Inflight wifi recently took off and it looks like it’s a winner-take-all market with Gogo / Aircell cleaning up. It only works within 100 miles of the coastal US since it’s ground-based (!) rather than satellite-based, and it’s generally pretty fast and reliable. Gogo has a list of participating airlines and the specific classes of aircraft that have it installed. Always check the aircraft make and model when you book your ticket! The difference between SFO -> DTW -> CLT and SFO -> ATL -> CLT might not seem meaningful, but it could mean the difference between having internet or not. Note that since Gogo is outfitted to an entire class of aircraft at once for each carrier, and you can confirm the aircraft type when you book your ticket, missing WiFi is totally Skykit worthy.

The inflight WiFi actively throttles connections so if you try and watch YouTube expect to be cut back. Skype doesn’t work well at all, but Gtalk can actually support videochat without much noticeable lag, or triggering throttling. I may or may not have heard a story once about someone bringing a femtocell on a flight with inflight WiFi and tunneling it through their Gogo-connected laptop to provide a 3G signal at 30,000 feet. (I’m pretty sure that’s against about 9,000 FAA regulations, though, and those fines aren’t cheap.)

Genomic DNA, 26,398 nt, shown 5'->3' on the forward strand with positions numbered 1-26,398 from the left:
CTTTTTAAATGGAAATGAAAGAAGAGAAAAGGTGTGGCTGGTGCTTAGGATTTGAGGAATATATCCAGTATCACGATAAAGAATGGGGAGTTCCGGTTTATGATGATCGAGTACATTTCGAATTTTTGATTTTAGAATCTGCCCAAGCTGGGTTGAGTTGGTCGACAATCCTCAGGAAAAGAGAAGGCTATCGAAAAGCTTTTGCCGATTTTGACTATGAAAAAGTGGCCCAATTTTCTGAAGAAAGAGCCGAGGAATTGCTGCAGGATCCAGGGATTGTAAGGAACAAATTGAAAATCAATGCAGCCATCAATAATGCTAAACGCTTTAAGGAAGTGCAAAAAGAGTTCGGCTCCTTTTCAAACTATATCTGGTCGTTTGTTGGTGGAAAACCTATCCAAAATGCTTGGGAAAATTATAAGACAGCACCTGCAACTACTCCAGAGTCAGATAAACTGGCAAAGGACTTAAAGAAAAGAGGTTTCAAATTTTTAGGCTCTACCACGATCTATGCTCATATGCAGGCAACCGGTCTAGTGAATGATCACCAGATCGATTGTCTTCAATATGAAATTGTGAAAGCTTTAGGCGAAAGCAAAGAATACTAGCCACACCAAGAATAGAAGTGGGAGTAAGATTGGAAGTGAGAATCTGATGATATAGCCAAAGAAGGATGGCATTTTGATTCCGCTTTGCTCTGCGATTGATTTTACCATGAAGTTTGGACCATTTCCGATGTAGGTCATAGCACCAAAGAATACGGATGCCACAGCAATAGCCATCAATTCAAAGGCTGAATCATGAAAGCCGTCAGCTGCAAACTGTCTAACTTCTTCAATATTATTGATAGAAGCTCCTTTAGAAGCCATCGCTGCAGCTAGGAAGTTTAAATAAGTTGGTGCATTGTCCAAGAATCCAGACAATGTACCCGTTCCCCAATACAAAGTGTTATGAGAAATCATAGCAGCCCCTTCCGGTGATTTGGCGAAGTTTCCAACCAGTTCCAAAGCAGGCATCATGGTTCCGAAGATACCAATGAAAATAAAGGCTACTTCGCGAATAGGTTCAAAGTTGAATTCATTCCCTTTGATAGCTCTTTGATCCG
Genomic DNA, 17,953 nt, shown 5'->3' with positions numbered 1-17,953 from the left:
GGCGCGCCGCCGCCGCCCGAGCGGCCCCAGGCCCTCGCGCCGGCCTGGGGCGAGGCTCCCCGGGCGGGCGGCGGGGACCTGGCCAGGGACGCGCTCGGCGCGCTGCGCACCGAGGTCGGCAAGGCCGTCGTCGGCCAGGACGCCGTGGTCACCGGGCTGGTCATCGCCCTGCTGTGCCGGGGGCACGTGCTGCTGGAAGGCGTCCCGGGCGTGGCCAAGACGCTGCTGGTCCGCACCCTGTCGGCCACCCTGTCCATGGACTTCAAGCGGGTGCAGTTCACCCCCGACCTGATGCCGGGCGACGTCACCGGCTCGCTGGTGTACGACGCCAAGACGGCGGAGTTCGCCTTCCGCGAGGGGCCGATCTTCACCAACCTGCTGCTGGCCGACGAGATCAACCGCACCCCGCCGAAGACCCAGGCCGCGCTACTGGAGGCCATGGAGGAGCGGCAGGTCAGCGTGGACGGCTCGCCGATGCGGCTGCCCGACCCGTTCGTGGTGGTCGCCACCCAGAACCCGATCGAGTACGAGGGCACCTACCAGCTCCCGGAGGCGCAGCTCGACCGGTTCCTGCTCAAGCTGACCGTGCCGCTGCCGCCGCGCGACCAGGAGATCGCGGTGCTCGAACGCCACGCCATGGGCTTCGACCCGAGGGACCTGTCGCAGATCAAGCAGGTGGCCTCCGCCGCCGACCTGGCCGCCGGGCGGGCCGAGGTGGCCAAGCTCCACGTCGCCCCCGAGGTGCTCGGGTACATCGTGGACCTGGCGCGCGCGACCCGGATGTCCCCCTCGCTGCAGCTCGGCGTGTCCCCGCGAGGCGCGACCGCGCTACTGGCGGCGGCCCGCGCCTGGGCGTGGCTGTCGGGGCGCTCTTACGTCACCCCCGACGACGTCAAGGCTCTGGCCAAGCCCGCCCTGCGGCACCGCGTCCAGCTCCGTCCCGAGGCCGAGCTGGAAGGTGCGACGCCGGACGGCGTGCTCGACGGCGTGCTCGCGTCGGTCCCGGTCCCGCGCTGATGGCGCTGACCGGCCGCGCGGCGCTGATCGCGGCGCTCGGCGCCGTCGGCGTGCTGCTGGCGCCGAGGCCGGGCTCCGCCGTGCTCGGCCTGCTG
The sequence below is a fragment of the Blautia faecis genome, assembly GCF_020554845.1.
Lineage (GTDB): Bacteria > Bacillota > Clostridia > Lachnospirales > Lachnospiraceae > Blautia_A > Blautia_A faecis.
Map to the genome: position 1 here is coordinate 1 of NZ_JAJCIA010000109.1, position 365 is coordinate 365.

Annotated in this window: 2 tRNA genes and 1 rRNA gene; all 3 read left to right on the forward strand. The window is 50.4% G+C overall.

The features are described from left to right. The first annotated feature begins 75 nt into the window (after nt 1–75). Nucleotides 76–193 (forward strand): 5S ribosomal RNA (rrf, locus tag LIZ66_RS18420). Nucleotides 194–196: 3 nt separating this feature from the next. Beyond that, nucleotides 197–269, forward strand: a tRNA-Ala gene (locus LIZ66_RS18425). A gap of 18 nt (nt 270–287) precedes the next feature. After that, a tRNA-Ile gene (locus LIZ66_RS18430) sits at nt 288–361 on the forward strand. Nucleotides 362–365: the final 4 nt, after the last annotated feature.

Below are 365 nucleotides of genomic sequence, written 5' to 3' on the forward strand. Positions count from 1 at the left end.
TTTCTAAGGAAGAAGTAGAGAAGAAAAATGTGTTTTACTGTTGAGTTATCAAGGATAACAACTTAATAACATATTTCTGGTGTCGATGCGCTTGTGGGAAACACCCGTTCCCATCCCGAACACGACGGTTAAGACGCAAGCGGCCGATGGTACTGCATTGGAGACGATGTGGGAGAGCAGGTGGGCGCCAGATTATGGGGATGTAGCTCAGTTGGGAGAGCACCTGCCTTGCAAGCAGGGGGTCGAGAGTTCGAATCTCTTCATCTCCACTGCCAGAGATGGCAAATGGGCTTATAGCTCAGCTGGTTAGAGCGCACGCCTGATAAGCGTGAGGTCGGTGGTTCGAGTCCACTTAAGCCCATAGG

As a side note, airport WiFi is hit-or-miss. It’s virtually always there, but often exorbitantly expensive. Luckily, there’s a workaround: sit near a Delta Skyclub. SSID tmobile provides free WiFi for the club, which is generally detectable at the gates immediately adjacent. The same thing is true for many airport Starbucks.

All of this obviously kills your battery, which brings me to:

Inflight Power

On Delta, first class 757s usually (but not always) have full power outlets at the seats. Cross country flights on 757s virtually always do, since they’re international-class aircraft typically continuing on to an ocean crossing. Every airline seems to fly their nicer planes and trimmings through New York as opposed to any of the other major hubs for some reason. First from Atlanta to the West Coast means a slightly bigger seat and an outlet. First from JFK means BusinessElite with lie-flat beds.

Even if you’re not in first class, there are still outlets, though they’re hidden: flight attendants have 120 volt sockets in each of the galleys. It’s obviously hit-or-miss, but if you know what you’re looking for and are polite it’s rare to actually get turned down. They’ll tell you that they’re “unregulated” and might spike, killing whatever you’ve plugged in, which I don’t think is actually true. They’ve never killed anything I’ve plugged in, even in storms, and I actually looked once at the noise spectra on the line from a galley outlet and the noise from a seat plug in BusinessElite first, and they were identical. I’d be surprised if they’re not actually on the same bus.